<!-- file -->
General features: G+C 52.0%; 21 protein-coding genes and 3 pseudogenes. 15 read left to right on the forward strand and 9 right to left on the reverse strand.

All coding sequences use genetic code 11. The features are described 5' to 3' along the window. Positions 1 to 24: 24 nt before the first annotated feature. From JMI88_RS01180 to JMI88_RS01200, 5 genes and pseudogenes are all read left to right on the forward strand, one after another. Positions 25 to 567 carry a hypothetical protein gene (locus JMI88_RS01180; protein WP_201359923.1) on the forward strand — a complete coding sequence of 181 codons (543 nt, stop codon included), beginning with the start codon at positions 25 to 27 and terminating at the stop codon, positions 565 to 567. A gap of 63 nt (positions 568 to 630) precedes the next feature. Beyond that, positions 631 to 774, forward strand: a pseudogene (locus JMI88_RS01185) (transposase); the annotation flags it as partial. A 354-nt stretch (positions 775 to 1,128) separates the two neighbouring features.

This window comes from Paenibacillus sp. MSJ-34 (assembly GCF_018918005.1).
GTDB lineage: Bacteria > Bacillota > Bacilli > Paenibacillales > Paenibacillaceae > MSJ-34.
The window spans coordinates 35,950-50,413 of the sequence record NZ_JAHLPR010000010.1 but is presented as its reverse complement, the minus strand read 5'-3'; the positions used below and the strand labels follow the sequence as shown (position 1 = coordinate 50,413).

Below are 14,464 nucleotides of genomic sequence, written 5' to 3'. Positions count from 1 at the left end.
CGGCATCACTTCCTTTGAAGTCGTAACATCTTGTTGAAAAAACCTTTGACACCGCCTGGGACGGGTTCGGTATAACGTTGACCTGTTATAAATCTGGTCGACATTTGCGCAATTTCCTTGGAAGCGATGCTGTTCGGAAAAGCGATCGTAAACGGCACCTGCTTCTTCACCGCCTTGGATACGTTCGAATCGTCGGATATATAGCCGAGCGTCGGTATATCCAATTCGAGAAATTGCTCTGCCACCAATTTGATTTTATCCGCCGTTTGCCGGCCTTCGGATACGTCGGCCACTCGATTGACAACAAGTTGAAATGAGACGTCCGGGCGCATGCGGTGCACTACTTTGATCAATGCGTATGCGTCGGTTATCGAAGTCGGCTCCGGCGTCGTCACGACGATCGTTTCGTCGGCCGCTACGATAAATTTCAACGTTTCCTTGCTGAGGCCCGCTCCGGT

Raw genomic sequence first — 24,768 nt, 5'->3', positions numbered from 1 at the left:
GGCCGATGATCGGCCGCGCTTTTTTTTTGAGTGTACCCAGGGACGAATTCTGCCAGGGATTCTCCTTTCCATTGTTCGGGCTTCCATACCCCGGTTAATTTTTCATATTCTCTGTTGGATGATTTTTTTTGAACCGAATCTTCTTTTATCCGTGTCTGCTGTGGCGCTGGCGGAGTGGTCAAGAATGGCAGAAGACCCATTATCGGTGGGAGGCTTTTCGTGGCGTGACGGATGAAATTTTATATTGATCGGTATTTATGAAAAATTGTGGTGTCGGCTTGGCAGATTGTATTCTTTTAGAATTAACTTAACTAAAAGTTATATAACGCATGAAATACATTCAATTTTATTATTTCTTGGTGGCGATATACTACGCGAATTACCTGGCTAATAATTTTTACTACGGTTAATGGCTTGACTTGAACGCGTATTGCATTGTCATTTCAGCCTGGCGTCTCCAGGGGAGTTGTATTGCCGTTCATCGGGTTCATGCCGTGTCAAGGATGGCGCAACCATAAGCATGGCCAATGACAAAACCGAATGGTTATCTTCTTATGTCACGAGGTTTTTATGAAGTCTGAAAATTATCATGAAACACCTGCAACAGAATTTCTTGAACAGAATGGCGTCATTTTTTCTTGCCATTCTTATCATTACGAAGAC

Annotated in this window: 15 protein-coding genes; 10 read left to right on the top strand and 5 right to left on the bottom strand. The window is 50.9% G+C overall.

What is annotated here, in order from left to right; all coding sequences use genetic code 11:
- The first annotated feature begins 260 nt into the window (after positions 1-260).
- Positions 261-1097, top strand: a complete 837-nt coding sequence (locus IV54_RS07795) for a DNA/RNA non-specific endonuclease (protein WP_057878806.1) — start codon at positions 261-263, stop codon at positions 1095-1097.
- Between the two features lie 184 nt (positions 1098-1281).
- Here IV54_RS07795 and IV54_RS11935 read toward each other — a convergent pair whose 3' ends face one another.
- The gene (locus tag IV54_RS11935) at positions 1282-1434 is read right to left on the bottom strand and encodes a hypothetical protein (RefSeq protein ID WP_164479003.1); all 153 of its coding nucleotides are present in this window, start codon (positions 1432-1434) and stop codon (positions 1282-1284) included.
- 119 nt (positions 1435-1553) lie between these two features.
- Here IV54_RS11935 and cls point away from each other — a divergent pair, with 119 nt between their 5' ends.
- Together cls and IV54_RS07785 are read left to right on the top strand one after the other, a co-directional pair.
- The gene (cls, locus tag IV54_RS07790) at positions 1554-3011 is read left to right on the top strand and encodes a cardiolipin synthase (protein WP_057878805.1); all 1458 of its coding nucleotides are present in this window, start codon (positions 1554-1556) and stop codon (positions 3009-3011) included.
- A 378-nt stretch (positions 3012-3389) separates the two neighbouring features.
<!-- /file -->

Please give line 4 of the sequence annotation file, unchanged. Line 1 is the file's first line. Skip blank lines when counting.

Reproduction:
GTDB lineage: Bacteria > Bacillota > Bacilli > Paenibacillales > Paenibacillaceae > MSJ-34.